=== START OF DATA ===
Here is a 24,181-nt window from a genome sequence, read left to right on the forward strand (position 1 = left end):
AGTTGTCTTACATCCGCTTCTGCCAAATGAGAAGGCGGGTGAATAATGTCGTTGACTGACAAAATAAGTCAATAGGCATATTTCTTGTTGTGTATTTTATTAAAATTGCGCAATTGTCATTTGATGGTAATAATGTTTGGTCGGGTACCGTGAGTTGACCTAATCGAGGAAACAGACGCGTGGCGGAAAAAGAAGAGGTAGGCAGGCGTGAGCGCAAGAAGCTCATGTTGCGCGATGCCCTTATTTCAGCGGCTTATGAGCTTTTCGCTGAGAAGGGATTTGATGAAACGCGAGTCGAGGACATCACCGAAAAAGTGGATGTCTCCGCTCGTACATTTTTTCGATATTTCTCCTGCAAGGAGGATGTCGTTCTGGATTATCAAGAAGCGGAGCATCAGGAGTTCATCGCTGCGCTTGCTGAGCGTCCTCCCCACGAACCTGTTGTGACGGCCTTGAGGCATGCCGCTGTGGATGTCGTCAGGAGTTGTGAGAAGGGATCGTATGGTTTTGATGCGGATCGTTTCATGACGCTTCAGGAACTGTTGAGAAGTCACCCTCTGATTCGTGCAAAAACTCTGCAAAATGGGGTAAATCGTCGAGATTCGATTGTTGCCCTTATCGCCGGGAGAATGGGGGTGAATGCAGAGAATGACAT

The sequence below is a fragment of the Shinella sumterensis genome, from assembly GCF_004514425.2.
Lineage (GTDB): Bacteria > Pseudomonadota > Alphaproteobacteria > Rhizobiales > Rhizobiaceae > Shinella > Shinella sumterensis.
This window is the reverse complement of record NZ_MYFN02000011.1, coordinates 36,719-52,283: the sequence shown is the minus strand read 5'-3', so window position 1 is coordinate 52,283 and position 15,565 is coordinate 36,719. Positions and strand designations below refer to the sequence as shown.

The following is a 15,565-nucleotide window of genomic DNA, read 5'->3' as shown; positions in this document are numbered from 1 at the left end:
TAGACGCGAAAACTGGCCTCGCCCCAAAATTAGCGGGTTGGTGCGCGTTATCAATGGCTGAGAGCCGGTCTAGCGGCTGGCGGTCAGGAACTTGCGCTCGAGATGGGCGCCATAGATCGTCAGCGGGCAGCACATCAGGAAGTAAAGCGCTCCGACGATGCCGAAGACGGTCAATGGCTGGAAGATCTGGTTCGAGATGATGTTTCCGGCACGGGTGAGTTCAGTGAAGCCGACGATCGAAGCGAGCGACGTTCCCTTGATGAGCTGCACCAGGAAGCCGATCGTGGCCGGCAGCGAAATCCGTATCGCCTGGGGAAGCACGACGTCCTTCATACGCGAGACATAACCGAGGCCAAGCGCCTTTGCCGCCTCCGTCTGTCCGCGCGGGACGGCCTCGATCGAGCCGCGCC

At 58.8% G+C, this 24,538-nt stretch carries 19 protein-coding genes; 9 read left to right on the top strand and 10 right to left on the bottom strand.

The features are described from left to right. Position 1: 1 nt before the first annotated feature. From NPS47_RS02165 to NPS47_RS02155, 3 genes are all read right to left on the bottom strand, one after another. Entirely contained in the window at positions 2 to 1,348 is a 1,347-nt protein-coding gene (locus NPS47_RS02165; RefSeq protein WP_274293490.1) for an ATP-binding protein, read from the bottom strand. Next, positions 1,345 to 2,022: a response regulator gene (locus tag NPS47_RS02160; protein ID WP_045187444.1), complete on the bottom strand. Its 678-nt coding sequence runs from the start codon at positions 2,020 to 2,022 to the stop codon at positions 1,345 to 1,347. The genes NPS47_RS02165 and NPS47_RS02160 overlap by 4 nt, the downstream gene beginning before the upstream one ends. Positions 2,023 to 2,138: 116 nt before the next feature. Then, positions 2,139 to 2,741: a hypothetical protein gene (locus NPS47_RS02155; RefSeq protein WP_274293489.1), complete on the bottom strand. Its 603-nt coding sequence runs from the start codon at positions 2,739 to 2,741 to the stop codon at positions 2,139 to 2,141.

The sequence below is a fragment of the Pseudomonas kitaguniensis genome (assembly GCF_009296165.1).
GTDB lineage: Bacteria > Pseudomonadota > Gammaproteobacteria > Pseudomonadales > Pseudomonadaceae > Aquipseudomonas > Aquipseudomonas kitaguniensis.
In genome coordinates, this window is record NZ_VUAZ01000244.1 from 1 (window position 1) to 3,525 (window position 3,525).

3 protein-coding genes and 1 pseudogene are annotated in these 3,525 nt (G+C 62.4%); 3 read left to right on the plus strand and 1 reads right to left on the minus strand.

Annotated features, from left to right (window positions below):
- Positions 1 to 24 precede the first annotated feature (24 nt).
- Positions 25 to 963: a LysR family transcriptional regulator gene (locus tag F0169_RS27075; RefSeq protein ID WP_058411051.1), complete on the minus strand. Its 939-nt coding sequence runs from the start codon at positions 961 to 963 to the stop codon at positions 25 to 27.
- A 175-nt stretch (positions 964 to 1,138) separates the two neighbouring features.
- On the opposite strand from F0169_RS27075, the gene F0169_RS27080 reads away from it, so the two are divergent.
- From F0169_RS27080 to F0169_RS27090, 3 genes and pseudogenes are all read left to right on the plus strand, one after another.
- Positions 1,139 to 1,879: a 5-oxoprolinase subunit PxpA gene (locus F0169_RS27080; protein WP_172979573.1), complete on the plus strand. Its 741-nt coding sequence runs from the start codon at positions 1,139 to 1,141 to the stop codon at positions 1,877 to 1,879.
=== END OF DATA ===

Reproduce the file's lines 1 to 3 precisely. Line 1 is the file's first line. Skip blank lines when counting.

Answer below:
Here is a 24,181-nt window from a genome sequence, read left to right on the forward strand (position 1 = left end):
AGTTGTCTTACATCCGCTTCTGCCAAATGAGAAGGCGGGTGAATAATGTCGTTGACTGACAAAATAAGTCAATAGGCATATTTCTTGTTGTGTATTTTATTAAAATTGCGCAATTGTCATTTGATGGTAATAATGTTTGGTCGGGTACCGTGAGTTGACCTAATCGAGGAAACAGACGCGTGGCGGAAAAAGAAGAGGTAGGCAGGCGTGAGCGCAAGAAGCTCATGTTGCGCGATGCCCTTATTTCAGCGGCTTATGAGCTTTTCGCTGAGAAGGGATTTGATGAAACGCGAGTCGAGGACATCACCGAAAAAGTGGATGTCTCCGCTCGTACATTTTTTCGATATTTCTCCTGCAAGGAGGATGTCGTTCTGGATTATCAAGAAGCGGAGCATCAGGAGTTCATCGCTGCGCTTGCTGAGCGTCCTCCCCACGAACCTGTTGTGACGGCCTTGAGGCATGCCGCTGTGGATGTCGTCAGGAGTTGTGAGAAGGGATCGTATGGTTTTGATGCGGATCGTTTCATGACGCTTCAGGAACTGTTGAGAAGTCACCCTCTGATTCGTGCAAAAACTCTGCAAAATGGGGTAAATCGTCGAGATTCGATTGTTGCCCTTATCGCCGGGAGAATGGGGGTGAATGCAGAGAATGACAT

The sequence below is a fragment of the Shinella sumterensis genome, from assembly GCF_004514425.2.